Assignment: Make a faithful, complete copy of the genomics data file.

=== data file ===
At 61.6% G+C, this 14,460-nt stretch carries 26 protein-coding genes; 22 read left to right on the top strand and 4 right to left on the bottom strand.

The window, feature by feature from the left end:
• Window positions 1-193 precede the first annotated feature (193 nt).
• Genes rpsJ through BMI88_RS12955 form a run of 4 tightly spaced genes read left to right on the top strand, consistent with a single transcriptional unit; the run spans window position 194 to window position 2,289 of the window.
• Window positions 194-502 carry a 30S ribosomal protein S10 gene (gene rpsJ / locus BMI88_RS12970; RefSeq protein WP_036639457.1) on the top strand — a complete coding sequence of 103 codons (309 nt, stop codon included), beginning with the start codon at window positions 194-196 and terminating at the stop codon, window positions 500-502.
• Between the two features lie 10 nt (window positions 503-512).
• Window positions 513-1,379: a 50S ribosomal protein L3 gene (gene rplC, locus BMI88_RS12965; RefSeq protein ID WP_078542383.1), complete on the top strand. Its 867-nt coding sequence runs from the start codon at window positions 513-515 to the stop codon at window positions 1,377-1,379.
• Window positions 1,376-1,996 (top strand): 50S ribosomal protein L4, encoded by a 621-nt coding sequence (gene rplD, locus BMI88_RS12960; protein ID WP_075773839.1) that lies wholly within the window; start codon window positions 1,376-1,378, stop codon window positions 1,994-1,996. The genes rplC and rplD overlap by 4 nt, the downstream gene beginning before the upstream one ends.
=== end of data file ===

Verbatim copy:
At 61.6% G+C, this 14,460-nt stretch carries 26 protein-coding genes; 22 read left to right on the top strand and 4 right to left on the bottom strand.

The window, feature by feature from the left end:
• Window positions 1-193 precede the first annotated feature (193 nt).
• Genes rpsJ through BMI88_RS12955 form a run of 4 tightly spaced genes read left to right on the top strand, consistent with a single transcriptional unit; the run spans window position 194 to window position 2,289 of the window.
• Window positions 194-502 carry a 30S ribosomal protein S10 gene (gene rpsJ / locus BMI88_RS12970; RefSeq protein WP_036639457.1) on the top strand — a complete coding sequence of 103 codons (309 nt, stop codon included), beginning with the start codon at window positions 194-196 and terminating at the stop codon, window positions 500-502.
• Between the two features lie 10 nt (window positions 503-512).
• Window positions 513-1,379: a 50S ribosomal protein L3 gene (gene rplC, locus BMI88_RS12965; RefSeq protein ID WP_078542383.1), complete on the top strand. Its 867-nt coding sequence runs from the start codon at window positions 513-515 to the stop codon at window positions 1,377-1,379.
• Window positions 1,376-1,996 (top strand): 50S ribosomal protein L4, encoded by a 621-nt coding sequence (gene rplD, locus BMI88_RS12960; protein ID WP_075773839.1) that lies wholly within the window; start codon window positions 1,376-1,378, stop codon window positions 1,994-1,996. The genes rplC and rplD overlap by 4 nt, the downstream gene beginning before the upstream one ends.